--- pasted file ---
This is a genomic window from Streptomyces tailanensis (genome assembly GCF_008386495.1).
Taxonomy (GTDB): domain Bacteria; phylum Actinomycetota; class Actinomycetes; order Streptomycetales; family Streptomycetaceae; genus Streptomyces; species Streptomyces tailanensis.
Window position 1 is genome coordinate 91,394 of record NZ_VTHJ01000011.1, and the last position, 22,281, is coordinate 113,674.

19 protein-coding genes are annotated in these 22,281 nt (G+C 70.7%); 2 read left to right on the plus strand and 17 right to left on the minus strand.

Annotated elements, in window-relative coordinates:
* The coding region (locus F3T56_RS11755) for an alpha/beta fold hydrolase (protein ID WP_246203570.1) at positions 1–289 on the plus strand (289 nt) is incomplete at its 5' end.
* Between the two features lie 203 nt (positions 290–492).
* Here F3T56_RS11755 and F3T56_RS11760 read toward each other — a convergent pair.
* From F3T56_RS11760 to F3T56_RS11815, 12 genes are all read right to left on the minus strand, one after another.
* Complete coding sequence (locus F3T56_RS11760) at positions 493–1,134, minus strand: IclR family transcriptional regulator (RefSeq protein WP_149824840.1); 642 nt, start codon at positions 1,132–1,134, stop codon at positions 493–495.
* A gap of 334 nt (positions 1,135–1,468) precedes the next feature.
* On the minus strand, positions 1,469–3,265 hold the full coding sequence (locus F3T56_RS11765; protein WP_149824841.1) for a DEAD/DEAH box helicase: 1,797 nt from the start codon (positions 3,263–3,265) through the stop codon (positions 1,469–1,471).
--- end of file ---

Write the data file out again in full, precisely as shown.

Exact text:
This is a genomic window from Streptomyces tailanensis (genome assembly GCF_008386495.1).
Taxonomy (GTDB): domain Bacteria; phylum Actinomycetota; class Actinomycetes; order Streptomycetales; family Streptomycetaceae; genus Streptomyces; species Streptomyces tailanensis.
Window position 1 is genome coordinate 91,394 of record NZ_VTHJ01000011.1, and the last position, 22,281, is coordinate 113,674.

19 protein-coding genes are annotated in these 22,281 nt (G+C 70.7%); 2 read left to right on the plus strand and 17 right to left on the minus strand.

Annotated elements, in window-relative coordinates:
* The coding region (locus F3T56_RS11755) for an alpha/beta fold hydrolase (protein ID WP_246203570.1) at positions 1–289 on the plus strand (289 nt) is incomplete at its 5' end.
* Between the two features lie 203 nt (positions 290–492).
* Here F3T56_RS11755 and F3T56_RS11760 read toward each other — a convergent pair.
* From F3T56_RS11760 to F3T56_RS11815, 12 genes are all read right to left on the minus strand, one after another.
* Complete coding sequence (locus F3T56_RS11760) at positions 493–1,134, minus strand: IclR family transcriptional regulator (RefSeq protein WP_149824840.1); 642 nt, start codon at positions 1,132–1,134, stop codon at positions 493–495.
* A gap of 334 nt (positions 1,135–1,468) precedes the next feature.
* On the minus strand, positions 1,469–3,265 hold the full coding sequence (locus F3T56_RS11765; protein WP_149824841.1) for a DEAD/DEAH box helicase: 1,797 nt from the start codon (positions 3,263–3,265) through the stop codon (positions 1,469–1,471).